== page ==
Many regulatory agencies across the United States have become aware of the "instant certification" scams and are revising their regulations to prevent its use. These websites often state that online-only CPR or first aid certification is “nationally accepted“. They are not. No major nationally recognized training program in the United States endorses certification without practice and evaluation of hands-on skills.
For example, the Indiana Department of Education states, "CPR-Heimlich Maneuver training may be delivered primarily online, but it must include a "hands-on" training/demonstration component with a mannequin."
What to Avoid When Shopping Online for Training Common buzzwords and phrases to look for:
All of our classes have a hands-on component. They are accepted by most national agencies.
The Occupational Safety and Health Administration (OSHA) publishes interpretation letters as an official response to written questions about compliance with the federal agency’s standards and regulations.
Below is an interpretation letter on the issue from the OSHA Directorate of Enforcement Programs in 2011. The below letter basically states that online only “certification” in basic first aid and CPR does not meet the requirements for OSHA training standard.
"August 2, 2012
Mr. Ralph M. Shenefelt
Vice President, Strategic Compliance
Health and Safety Institute
1450 Westec Drive
Eugene, Oregon 97402
Dear Mr. Shenefelt:
Thank you for your letter dated July 28, 2011, to the Occupational Safety and Health Administration (OSHA) for a clarification of OSHA's standards pertaining to basic first aid and cardiopulmonary resuscitation (CPR). This constitutes OSHA's interpretation only of the requirements discussed and may not be applicable to any question not delineated within your original correspondence.
Your question is paraphrased and our response follows.
Question: Does OSHA consider online training only (computer-based training without a hand-on skill component or verification of competent skill performance by a qualified trainer) acceptable for meeting the intent of the basic first-aid and CPR requirements of OSHA standards at 29 CFR 1910.151 (medical services and first aid), 1910.146 (permit-required confined spaces), 1910.266 (logging operations), 1910.269 (electric power generation, transmission, and distribution), 1910.410 (qualifications of dive team), and 1926.950 (power transmission and distribution)?
Reply: Online training alone would not meet the requirements of these training standards. The word "train" is defined as "[t]o make proficient with special instruction and practice," Webster's II New Collegiate Dictionary, 1995, p. 1,169. These standards require training in physical skills, such as bandaging and CPR. The only way these physical skills can be learned is by actually practicing them. OSHA's Best Practices Guide: Fundamentals of a Workplace First-Aid Program, 2006, p. 11, states that a first-aid training program should have trainees develop hands-on skills through the use of mannequins and partner practice. The guide may be accessed at www.osha.gov. Doctors and nurses receive hands-on training. However, the standards cited above do not require verification of competent performance, except as follows. The general industry confined space standard provides at 29 CFR 1910.146(k)(l)(i):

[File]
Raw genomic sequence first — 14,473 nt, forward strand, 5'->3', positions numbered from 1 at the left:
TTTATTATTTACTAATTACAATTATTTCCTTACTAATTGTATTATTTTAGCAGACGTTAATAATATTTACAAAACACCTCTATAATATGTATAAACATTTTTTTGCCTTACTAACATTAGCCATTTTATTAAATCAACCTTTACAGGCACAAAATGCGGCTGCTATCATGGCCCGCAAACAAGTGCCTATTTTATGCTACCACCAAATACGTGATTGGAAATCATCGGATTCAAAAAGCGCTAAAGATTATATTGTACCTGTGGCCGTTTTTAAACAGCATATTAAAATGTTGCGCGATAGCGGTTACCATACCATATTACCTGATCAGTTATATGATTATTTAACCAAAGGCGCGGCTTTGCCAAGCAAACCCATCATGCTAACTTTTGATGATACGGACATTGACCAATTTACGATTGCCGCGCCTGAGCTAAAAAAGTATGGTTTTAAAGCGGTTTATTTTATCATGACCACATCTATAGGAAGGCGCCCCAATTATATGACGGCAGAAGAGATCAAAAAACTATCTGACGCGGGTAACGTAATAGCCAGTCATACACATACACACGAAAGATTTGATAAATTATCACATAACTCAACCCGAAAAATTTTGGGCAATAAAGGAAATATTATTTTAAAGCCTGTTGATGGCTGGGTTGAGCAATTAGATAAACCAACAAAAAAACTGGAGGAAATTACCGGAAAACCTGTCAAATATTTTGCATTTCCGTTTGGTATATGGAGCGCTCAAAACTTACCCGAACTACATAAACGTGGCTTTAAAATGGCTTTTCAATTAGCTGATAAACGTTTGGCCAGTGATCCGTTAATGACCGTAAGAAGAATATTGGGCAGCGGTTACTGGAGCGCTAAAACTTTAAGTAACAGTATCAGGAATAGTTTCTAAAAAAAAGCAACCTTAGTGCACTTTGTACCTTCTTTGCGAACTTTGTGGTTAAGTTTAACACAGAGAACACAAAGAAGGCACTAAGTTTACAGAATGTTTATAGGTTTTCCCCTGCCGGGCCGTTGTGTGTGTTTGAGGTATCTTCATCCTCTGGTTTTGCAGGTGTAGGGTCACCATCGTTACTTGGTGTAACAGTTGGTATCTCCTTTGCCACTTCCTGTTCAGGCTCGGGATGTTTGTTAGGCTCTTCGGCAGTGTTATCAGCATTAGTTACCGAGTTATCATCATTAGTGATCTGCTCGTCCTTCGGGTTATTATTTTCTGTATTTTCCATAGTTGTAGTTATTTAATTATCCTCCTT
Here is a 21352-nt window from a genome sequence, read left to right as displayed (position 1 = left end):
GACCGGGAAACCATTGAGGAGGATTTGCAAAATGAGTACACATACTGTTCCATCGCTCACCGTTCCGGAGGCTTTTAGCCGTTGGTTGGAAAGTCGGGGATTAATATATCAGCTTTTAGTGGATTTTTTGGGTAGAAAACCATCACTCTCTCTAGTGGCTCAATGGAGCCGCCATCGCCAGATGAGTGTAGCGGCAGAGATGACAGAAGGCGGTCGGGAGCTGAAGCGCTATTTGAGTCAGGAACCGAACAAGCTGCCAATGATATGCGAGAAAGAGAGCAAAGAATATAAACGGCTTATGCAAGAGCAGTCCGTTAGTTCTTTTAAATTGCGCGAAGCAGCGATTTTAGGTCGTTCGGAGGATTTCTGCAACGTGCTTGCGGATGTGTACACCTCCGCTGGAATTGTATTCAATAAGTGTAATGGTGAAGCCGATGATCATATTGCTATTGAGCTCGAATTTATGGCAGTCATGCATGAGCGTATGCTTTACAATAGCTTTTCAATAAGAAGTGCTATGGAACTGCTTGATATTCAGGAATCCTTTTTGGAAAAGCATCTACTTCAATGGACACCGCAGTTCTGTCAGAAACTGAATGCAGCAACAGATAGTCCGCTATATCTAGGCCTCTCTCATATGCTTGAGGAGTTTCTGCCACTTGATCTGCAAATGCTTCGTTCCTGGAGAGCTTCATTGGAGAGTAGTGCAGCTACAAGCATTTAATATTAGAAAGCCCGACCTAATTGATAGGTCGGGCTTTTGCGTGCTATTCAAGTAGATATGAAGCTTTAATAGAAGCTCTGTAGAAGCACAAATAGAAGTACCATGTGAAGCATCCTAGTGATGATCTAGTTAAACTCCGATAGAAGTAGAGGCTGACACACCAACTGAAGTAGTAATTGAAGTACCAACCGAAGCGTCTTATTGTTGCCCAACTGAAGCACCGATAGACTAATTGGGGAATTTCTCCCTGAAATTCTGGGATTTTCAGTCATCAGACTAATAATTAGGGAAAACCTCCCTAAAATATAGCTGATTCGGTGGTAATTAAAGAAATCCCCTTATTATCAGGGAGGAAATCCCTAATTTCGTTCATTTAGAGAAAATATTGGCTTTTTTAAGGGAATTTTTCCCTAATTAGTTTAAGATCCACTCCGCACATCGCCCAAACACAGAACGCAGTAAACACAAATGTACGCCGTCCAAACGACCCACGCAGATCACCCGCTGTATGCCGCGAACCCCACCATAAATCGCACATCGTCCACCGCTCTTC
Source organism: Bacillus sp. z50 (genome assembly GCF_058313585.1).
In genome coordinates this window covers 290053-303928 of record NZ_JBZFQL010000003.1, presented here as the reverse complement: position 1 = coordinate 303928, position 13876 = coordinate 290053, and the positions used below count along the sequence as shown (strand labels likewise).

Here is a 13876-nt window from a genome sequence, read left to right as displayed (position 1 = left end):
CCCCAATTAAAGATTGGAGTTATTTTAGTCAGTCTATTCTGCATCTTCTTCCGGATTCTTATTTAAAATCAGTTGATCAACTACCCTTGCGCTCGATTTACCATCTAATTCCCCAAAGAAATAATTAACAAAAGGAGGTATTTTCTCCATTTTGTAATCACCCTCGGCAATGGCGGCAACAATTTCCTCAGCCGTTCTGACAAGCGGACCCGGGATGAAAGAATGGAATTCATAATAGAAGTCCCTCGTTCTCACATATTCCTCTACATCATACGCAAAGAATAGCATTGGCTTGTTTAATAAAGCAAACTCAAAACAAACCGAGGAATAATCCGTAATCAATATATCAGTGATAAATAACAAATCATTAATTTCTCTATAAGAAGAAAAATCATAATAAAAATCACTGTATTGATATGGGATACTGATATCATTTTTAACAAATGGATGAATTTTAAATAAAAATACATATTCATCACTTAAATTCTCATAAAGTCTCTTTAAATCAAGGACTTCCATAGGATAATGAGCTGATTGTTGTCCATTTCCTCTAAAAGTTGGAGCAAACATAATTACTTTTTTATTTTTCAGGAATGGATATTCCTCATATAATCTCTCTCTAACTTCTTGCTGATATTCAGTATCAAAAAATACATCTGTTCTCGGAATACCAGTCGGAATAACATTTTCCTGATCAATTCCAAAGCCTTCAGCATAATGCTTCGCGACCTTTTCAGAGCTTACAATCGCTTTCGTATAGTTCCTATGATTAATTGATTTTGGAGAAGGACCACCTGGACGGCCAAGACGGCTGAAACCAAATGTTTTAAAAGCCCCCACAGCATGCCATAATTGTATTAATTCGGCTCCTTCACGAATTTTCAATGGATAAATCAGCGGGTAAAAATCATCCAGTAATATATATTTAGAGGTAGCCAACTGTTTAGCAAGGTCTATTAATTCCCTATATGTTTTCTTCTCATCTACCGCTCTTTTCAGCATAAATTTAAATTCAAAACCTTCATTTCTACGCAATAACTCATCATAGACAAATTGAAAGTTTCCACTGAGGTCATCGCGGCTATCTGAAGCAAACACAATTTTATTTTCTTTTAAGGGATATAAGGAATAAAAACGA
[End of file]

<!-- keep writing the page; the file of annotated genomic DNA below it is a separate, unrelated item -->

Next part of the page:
(k) Rescue and emergency services.
(1) An employer who designates rescue and emergency services, pursuant to paragraph (d)(9) of this section, shall:
(i) Evaluate a prospective rescuer's ability to respond to a rescue summons in a timely manner, considering the hazard(s) identified;
The logging standard provides at 29 CFR 1910.266 in mandatory Appendix B that training "... shall be conducted using the conventional methods of training such as lecture, demonstration, practical exercise, and examination (both written and practical)" (emphasis added). The diving standard at 29 CFR 1910.410(a)(3) provides that training of dive team members shall be "...(American Red Cross standard course or equivalent)." Since the American Red Cross standard courses include verification of competent skill performance, this provision requires likewise.
Thank you for your interest in occupational safety and health. We hope you find this information helpful. Please be aware that OSHA's enforcement guidance is subject to periodic review and clarification, amplification, or correction. Such guidance could also be affected by subsequent rulemaking. In the future, should you wish to verify that the guidance provided herein remains current, you may consult OSHA's website at www.osha.gov. If you have any further questions, please feel free to contact the Office of General Industry and Agriculture Enforcement at (202) 693-1850.
Thomas Galassi, Director
Directorate of Enforcement Programs"